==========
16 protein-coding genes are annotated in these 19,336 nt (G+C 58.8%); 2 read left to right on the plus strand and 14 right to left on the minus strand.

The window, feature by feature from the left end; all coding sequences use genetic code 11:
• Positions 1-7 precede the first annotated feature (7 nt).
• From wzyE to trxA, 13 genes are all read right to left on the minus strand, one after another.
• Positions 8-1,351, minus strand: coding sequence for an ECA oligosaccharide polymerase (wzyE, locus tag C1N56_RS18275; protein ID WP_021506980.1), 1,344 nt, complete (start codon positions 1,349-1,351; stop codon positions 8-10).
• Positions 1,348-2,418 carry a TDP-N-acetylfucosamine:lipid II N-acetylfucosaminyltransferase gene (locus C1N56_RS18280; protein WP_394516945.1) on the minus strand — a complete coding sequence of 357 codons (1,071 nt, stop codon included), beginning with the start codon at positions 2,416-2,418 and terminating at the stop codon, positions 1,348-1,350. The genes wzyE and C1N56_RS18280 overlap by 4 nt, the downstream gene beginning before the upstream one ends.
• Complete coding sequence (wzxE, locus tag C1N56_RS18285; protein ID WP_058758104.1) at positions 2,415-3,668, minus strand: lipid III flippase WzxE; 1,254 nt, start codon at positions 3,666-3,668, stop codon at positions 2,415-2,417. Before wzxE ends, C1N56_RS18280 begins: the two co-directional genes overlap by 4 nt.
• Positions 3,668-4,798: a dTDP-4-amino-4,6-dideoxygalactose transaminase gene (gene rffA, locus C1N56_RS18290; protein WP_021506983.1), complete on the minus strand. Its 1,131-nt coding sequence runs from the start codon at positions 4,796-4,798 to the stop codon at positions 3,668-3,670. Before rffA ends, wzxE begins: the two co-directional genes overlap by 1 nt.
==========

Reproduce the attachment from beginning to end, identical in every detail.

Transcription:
16 protein-coding genes are annotated in these 19,336 nt (G+C 58.8%); 2 read left to right on the plus strand and 14 right to left on the minus strand.

The window, feature by feature from the left end; all coding sequences use genetic code 11:
• Positions 1-7 precede the first annotated feature (7 nt).
• From wzyE to trxA, 13 genes are all read right to left on the minus strand, one after another.
• Positions 8-1,351, minus strand: coding sequence for an ECA oligosaccharide polymerase (wzyE, locus tag C1N56_RS18275; protein ID WP_021506980.1), 1,344 nt, complete (start codon positions 1,349-1,351; stop codon positions 8-10).
• Positions 1,348-2,418 carry a TDP-N-acetylfucosamine:lipid II N-acetylfucosaminyltransferase gene (locus C1N56_RS18280; protein WP_394516945.1) on the minus strand — a complete coding sequence of 357 codons (1,071 nt, stop codon included), beginning with the start codon at positions 2,416-2,418 and terminating at the stop codon, positions 1,348-1,350. The genes wzyE and C1N56_RS18280 overlap by 4 nt, the downstream gene beginning before the upstream one ends.
• Complete coding sequence (wzxE, locus tag C1N56_RS18285; protein ID WP_058758104.1) at positions 2,415-3,668, minus strand: lipid III flippase WzxE; 1,254 nt, start codon at positions 3,666-3,668, stop codon at positions 2,415-2,417. Before wzxE ends, C1N56_RS18280 begins: the two co-directional genes overlap by 4 nt.
• Positions 3,668-4,798: a dTDP-4-amino-4,6-dideoxygalactose transaminase gene (gene rffA, locus C1N56_RS18290; protein WP_021506983.1), complete on the minus strand. Its 1,131-nt coding sequence runs from the start codon at positions 4,796-4,798 to the stop codon at positions 3,668-3,670. Before rffA ends, wzxE begins: the two co-directional genes overlap by 1 nt.